In her latest op-ed, Peggy Noonan writes:
In the Republican base, that huge and amorphous thing, judgments are less tough, more forgiving. But there too things have changed.
There remains a broad, reflexive, and very Republican kind of loyalty to George Bush. He is a war president with troops in the field. You can see his heart. He led us in a very human way through 9/11, from the early missteps to the later surefootedness. He was literally surefooted on the rubble that day he threw his arm around the retired fireman and said the people who did this will hear from all of us soon.
Images like that fix themselves in the heart. They’re why Mr. Bush’s popularity is at 38%. Without them it wouldn’t be so high.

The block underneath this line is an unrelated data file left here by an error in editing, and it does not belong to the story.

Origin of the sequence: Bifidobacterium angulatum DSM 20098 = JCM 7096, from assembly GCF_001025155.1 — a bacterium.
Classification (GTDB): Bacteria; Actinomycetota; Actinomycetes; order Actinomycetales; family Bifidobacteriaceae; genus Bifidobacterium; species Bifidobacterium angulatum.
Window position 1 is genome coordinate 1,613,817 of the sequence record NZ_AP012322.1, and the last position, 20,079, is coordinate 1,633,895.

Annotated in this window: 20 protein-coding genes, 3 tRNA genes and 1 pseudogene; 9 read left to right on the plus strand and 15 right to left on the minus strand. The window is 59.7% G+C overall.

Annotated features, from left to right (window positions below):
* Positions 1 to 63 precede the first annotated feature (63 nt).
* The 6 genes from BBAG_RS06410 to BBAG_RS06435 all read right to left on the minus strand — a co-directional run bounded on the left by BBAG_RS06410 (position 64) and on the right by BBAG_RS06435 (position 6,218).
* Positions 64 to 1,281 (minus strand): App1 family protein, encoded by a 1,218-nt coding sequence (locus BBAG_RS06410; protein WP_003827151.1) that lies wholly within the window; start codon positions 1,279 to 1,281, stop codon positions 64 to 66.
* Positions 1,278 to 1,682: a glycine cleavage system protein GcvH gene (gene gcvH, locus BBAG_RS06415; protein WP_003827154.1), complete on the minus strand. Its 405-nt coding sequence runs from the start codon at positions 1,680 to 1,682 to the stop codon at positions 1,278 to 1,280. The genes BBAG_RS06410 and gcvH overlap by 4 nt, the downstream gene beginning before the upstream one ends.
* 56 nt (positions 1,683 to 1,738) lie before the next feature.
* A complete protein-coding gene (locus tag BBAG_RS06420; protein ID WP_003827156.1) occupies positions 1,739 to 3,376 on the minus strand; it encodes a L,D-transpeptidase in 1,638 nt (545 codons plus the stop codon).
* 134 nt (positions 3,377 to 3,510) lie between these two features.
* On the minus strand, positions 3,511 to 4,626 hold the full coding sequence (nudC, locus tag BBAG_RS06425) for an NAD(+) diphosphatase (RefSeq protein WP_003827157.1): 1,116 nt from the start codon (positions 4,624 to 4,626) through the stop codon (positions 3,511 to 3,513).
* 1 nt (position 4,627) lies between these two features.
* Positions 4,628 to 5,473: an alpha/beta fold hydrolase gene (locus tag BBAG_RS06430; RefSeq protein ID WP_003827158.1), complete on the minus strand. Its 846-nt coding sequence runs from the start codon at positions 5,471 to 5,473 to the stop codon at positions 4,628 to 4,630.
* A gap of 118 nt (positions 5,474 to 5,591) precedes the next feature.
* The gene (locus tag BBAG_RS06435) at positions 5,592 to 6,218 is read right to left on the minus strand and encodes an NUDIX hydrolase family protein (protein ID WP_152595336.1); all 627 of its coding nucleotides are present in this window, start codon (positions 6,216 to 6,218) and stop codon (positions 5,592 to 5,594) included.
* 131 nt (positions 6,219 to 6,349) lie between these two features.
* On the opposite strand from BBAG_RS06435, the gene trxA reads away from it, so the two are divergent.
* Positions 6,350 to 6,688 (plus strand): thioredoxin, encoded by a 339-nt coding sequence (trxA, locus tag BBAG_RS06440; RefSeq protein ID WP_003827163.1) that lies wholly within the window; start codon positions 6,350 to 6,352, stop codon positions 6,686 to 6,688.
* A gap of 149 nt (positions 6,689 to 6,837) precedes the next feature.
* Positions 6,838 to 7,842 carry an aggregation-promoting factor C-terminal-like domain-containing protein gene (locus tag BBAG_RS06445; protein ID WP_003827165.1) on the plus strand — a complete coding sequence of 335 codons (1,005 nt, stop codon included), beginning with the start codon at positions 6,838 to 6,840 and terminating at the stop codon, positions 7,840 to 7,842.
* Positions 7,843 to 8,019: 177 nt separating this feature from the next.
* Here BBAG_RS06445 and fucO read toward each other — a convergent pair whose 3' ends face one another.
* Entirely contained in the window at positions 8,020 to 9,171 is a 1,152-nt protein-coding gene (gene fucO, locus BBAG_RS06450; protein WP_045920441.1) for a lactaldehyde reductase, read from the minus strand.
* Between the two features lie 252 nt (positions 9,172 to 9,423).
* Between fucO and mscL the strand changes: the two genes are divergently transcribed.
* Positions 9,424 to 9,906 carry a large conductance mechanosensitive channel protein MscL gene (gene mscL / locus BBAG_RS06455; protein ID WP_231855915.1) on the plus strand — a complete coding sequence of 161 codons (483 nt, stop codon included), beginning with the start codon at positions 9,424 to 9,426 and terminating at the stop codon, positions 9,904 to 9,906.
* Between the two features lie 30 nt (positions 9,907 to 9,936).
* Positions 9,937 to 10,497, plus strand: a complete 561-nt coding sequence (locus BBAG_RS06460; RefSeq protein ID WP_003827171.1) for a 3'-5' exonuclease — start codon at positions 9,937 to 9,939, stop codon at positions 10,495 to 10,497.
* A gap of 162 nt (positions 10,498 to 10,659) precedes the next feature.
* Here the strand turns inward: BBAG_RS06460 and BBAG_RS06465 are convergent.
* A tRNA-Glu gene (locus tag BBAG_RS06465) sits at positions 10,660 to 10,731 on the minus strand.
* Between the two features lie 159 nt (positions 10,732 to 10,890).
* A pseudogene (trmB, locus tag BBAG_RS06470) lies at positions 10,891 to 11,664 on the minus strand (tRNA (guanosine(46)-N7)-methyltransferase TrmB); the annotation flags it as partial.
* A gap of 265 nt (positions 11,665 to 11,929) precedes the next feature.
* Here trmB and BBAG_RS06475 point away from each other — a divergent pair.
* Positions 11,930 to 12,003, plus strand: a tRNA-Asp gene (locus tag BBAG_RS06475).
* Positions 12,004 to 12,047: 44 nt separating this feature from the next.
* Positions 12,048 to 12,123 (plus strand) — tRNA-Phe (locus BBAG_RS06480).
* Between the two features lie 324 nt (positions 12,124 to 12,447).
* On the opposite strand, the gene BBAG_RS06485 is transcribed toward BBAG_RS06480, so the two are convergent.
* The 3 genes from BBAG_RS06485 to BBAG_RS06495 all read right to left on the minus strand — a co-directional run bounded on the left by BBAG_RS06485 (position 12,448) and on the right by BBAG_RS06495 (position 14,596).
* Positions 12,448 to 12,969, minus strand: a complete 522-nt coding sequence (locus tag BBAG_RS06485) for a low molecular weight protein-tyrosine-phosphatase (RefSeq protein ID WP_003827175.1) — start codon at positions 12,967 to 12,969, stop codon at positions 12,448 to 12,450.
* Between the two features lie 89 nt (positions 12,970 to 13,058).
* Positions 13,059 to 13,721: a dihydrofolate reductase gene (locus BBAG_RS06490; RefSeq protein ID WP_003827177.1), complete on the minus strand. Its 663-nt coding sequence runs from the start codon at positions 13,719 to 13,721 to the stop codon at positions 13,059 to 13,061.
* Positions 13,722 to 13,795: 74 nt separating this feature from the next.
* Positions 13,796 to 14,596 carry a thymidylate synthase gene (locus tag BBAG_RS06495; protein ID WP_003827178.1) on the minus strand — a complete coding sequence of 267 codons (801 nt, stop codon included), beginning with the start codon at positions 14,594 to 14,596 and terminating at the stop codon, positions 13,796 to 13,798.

But there’s unease in the base too, again for many reasons. One is that it’s clear now to everyone in the Republican Party that Mr. Bush has changed the modern governing definition of “conservative.”
He did this without asking. He did it even without explaining. He didn’t go to the people whose loyalty and support raised him high and say, “This is what I’m doing, this is why I’m changing things, here’s my thinking, here are the implications.”
He didn’t? Maybe I’m not following the point that the nearly always astute Noonan is trying to make, but wasn’t Compassionate Conservative pretty loudly discussed and debated during the 2000 election–and beyond?